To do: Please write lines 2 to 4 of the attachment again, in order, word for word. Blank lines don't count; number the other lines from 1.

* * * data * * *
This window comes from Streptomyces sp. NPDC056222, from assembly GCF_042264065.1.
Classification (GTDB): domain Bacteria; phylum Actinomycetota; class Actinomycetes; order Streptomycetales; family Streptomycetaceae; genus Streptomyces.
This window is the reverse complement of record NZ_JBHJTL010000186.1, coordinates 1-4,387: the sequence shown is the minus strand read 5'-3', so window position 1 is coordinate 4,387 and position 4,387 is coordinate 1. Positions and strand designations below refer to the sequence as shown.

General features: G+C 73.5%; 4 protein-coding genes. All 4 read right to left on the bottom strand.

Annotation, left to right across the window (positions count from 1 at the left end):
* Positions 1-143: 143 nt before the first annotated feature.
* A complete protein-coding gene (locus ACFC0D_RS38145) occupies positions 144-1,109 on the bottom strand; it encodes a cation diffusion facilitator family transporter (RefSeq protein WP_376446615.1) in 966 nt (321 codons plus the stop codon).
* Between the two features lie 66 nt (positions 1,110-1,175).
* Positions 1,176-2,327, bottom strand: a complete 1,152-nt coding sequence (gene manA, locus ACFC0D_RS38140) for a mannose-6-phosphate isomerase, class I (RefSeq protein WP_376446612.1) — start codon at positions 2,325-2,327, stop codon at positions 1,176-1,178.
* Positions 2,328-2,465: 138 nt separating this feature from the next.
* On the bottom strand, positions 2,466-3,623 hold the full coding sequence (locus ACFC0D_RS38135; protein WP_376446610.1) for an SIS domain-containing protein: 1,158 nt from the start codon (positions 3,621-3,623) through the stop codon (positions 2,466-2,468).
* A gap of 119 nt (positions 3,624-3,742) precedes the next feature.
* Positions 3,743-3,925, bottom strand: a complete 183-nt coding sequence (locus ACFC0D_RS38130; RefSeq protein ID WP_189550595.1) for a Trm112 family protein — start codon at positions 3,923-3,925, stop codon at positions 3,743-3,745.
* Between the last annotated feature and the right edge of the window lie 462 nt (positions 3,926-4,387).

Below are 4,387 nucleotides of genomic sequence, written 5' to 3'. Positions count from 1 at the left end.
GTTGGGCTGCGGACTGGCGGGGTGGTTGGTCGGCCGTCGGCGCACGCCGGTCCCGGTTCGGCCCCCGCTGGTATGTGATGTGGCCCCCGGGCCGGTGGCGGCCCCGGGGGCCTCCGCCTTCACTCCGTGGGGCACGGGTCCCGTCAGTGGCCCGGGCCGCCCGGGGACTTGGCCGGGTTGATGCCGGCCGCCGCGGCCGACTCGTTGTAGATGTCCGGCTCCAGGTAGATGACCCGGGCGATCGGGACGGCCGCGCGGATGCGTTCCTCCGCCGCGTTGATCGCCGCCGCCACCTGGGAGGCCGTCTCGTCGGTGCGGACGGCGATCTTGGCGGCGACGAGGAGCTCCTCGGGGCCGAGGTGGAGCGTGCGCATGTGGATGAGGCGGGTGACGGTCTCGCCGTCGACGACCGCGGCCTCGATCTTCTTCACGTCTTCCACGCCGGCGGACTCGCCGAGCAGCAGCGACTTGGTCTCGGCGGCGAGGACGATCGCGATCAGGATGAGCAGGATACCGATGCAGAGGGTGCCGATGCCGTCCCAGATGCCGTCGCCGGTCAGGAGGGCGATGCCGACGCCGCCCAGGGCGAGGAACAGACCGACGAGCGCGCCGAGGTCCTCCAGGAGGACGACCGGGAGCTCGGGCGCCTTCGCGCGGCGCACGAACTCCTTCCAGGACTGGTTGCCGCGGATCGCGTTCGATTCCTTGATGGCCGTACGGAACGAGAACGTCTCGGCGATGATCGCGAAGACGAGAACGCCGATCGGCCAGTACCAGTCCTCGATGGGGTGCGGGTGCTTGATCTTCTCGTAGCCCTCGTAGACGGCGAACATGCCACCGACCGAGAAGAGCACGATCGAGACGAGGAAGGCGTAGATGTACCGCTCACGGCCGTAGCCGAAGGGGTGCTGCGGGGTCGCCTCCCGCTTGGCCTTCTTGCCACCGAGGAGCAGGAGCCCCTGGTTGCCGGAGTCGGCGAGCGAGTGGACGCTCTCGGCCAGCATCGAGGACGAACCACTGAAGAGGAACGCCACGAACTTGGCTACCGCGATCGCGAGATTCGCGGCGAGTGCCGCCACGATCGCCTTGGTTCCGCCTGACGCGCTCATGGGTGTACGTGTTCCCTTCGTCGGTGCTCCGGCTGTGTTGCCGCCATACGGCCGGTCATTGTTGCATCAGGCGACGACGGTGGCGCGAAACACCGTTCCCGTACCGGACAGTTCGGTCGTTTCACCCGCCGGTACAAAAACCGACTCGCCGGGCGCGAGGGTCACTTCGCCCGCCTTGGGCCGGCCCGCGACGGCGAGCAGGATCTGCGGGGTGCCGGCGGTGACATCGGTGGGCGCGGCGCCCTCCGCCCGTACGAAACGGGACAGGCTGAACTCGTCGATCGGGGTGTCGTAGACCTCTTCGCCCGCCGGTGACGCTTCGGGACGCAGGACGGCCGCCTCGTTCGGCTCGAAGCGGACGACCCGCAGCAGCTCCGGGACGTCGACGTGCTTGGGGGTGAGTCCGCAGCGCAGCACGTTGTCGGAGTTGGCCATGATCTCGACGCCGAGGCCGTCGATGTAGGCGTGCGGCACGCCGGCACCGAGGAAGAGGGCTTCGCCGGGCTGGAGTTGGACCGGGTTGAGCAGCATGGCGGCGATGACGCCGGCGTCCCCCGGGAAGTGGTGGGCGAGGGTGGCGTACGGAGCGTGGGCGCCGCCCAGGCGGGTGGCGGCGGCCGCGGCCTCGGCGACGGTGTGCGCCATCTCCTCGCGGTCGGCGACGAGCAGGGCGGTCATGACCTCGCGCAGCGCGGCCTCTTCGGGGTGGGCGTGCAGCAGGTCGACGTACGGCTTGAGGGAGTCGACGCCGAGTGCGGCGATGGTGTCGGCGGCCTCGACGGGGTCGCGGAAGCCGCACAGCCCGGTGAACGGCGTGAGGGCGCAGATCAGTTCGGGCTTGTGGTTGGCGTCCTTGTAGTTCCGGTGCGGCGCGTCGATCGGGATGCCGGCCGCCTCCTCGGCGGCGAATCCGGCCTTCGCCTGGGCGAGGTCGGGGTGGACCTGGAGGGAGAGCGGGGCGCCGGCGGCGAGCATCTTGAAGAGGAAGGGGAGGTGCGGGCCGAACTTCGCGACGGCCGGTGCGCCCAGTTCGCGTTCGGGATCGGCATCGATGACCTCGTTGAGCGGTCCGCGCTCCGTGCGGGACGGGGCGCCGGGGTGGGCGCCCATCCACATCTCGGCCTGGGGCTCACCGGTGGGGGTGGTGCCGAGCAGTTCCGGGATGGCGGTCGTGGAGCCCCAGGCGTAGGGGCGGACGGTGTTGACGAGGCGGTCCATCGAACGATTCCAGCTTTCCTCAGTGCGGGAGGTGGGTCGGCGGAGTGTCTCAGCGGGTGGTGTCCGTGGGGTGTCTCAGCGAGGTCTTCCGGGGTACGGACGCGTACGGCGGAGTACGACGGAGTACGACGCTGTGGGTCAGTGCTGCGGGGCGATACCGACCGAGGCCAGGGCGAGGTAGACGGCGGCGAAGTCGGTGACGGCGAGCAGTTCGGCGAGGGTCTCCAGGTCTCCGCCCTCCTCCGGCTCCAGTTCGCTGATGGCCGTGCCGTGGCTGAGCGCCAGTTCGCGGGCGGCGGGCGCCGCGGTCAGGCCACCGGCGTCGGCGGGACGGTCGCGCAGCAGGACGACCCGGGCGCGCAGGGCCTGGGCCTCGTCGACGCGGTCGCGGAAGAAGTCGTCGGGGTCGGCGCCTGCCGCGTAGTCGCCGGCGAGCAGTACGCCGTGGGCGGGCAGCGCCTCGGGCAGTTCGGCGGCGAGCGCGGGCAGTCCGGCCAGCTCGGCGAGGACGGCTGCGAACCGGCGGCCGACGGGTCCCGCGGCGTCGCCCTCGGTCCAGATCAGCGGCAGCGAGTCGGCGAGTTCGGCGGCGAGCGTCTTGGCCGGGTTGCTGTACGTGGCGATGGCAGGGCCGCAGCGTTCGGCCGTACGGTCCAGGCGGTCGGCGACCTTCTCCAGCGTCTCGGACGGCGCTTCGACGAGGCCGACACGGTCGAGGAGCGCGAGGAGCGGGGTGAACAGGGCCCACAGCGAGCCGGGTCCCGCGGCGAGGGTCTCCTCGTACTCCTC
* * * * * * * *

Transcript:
Classification (GTDB): domain Bacteria; phylum Actinomycetota; class Actinomycetes; order Streptomycetales; family Streptomycetaceae; genus Streptomyces.
This window is the reverse complement of record NZ_JBHJTL010000186.1, coordinates 1-4,387: the sequence shown is the minus strand read 5'-3', so window position 1 is coordinate 4,387 and position 4,387 is coordinate 1. Positions and strand designations below refer to the sequence as shown.

General features: G+C 73.5%; 4 protein-coding genes. All 4 read right to left on the bottom strand.